Biscuits and Gravy with a Side of Tax Reform

Income tax and property tax continue to be some of the primary concerns for Nebraska, as discussed at Tuesday’s annual legislative forum at the Bonfire Grill.

The breakfast table conversation was led by the Nebraska State Chamber of Commerce & Industry-the largest state-wide business association based out of Lincoln. The state chamber’s top areas of focus include taxes, workforce, regulation, and job creation. Health care, banking, and education are also often involved in the approximately 300 bills the chamber is associated with, according to Joseph Young.

Area ranchers, business professionals, state senators, a representative from Congressman Smith’s office, and city officials all took part in the presentation and discussion on Tuesday morning.

Vice President of Public Affairs Jamie Karl broke down some of the numbers of the cornhusker state’s economic competitiveness: Individual income tax and property tax continue to be the primary weaknesses. According to a CNBC study, Nebraska has dropped in workforce and economy, but is ranked number five in education. According to Forbes, Nebraska is ranked number seven in terms of quality of life.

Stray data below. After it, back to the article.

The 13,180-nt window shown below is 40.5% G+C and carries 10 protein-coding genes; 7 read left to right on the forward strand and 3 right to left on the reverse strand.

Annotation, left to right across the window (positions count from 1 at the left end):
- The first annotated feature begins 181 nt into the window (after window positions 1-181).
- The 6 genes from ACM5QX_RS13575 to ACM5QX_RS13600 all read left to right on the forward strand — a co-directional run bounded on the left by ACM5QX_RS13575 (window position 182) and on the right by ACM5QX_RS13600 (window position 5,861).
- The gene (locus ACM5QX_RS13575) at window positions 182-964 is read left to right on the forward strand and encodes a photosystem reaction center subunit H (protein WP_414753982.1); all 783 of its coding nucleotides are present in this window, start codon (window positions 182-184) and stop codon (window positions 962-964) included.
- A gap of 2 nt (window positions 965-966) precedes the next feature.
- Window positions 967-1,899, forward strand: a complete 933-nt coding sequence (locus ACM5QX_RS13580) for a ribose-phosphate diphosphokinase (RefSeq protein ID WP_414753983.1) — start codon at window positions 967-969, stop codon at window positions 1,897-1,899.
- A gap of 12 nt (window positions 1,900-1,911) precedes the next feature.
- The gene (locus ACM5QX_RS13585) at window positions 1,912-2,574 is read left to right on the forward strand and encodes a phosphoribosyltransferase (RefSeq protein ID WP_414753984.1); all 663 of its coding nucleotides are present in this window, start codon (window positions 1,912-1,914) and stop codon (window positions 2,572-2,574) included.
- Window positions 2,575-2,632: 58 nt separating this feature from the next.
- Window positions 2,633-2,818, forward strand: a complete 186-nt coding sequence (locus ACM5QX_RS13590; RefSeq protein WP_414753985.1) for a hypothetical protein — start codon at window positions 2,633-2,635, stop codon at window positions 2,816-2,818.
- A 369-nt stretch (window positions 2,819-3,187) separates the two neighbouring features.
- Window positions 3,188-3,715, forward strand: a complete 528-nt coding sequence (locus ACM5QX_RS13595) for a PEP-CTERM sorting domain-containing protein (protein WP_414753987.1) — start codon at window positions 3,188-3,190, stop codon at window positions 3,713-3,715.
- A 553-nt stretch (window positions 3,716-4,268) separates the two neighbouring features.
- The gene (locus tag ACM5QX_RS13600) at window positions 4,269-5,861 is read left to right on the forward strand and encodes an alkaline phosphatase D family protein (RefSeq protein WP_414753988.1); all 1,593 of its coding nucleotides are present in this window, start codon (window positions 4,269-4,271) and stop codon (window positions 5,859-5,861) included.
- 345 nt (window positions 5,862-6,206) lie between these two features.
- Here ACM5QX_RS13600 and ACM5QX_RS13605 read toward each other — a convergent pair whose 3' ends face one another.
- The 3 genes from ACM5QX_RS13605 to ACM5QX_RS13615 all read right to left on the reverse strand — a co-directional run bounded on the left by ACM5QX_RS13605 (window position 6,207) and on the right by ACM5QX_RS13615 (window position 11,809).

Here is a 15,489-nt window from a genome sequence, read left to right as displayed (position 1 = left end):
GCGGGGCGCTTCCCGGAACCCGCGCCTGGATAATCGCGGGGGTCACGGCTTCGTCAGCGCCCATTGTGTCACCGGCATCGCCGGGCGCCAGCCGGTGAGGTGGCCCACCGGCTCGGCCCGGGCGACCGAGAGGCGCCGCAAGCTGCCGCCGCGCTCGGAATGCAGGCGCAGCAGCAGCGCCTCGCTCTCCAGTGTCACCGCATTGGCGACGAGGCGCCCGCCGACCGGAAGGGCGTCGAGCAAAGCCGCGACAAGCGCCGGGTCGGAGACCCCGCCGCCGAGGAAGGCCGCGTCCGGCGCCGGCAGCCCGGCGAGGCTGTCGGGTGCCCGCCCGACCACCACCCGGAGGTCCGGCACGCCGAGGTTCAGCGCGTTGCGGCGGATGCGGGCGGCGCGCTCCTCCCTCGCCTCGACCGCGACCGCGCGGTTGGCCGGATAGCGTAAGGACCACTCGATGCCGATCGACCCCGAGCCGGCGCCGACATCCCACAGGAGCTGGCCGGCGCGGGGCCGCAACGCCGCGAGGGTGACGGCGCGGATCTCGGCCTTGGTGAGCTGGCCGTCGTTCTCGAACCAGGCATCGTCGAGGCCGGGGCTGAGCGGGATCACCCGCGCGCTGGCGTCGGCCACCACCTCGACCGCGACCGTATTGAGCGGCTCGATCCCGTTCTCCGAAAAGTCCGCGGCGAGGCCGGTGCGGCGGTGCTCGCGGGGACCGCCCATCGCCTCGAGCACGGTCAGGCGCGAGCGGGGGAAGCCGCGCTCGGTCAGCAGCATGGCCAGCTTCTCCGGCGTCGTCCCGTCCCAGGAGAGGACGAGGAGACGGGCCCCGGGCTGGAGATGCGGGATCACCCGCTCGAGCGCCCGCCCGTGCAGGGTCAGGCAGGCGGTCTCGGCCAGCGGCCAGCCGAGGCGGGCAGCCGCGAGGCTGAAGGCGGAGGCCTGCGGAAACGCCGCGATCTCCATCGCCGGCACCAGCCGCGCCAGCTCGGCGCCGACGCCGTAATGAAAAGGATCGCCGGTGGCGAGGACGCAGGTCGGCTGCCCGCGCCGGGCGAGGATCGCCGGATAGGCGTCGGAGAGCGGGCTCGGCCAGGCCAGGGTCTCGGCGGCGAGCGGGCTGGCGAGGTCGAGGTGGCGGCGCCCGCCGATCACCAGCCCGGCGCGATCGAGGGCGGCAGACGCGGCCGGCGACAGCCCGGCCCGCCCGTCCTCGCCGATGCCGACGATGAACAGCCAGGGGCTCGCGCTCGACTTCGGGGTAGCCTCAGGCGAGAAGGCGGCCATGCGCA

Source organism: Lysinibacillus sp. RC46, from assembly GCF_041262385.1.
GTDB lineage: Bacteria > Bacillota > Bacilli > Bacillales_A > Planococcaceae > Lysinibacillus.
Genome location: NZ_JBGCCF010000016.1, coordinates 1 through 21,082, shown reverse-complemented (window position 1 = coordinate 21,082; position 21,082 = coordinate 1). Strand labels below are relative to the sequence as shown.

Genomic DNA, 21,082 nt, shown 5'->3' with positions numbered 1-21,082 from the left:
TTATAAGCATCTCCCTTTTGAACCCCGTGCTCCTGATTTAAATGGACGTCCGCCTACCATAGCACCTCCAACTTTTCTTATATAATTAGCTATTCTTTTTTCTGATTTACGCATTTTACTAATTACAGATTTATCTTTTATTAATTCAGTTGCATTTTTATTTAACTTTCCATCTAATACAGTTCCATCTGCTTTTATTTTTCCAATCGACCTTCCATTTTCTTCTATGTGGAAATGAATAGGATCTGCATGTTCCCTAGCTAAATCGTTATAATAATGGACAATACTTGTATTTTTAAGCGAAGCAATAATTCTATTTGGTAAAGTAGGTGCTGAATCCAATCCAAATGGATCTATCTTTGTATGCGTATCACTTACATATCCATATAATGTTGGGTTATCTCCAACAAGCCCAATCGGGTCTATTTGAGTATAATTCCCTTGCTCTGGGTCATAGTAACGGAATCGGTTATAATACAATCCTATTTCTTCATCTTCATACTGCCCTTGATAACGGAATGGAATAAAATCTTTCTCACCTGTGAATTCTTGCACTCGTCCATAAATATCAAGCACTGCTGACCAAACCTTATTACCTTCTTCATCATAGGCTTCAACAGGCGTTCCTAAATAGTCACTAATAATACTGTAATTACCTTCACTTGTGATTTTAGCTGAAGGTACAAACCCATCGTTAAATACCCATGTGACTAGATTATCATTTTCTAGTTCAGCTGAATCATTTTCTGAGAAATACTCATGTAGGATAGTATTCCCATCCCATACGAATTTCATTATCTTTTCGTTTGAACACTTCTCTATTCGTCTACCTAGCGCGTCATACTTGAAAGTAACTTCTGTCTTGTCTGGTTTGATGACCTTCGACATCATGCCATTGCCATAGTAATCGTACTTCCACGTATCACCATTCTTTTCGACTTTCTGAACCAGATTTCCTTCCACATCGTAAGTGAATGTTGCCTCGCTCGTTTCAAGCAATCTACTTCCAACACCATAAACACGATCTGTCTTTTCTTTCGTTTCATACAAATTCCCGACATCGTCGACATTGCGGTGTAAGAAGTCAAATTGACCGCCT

Karl, who has been on the legislative forum tour for the last 11 years, explained that even though the chamber aims to learn more about community concerns with taxes and other issues, there are also aspects to celebrate and reasons to be optimistic moving forward.

“We do this every year. This year we’ll hit about 27 communities across the state. We do it annually because it’s the one time of year we can get out. During the legislative session, we are tied up – we can’t get out like we should and want to. And so this gives us an opportunity to talk directly to business leaders. We get their input, we hear their challenges, their concerns, and at the same time we also hear what’s going right in the state because plenty is going right, we just don’t get that good news all the time and on a face-to-face venue, we do get that. We hear what’s going right and all the optimism that is out there,” Karl said.

A summary of the 2017 legislative session was presented in which LB203 (unemployment insurance reform), LB271 (state department of transportation), LB518 (workforce housing), and LB641 (bioscience grant matching program) were passed. Young and Karl told the packed Bonfire banquet room that the 2018 session-beginning in January-will focus on budget, workforce, economic growth incentives, and of course, tax reform.